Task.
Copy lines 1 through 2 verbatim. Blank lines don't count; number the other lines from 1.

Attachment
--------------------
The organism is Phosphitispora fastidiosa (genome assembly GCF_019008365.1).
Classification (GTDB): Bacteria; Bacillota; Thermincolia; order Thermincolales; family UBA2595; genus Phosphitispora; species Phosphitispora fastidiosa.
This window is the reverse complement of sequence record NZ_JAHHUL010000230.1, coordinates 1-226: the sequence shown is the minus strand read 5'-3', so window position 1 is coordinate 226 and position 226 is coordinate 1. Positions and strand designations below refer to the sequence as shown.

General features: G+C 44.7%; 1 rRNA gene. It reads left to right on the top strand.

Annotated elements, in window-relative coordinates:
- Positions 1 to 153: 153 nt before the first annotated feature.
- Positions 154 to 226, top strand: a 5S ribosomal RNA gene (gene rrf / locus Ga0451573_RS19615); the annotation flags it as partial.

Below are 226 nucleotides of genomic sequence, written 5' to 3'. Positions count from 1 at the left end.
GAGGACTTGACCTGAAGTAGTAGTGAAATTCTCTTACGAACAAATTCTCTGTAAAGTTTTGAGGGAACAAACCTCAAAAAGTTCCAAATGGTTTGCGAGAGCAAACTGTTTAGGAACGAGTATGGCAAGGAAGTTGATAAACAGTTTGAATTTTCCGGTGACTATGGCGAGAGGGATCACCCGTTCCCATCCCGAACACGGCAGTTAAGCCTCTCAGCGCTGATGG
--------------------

The organism is Phosphitispora fastidiosa (genome assembly GCF_019008365.1).
Classification (GTDB): Bacteria; Bacillota; Thermincolia; order Thermincolales; family UBA2595; genus Phosphitispora; species Phosphitispora fastidiosa.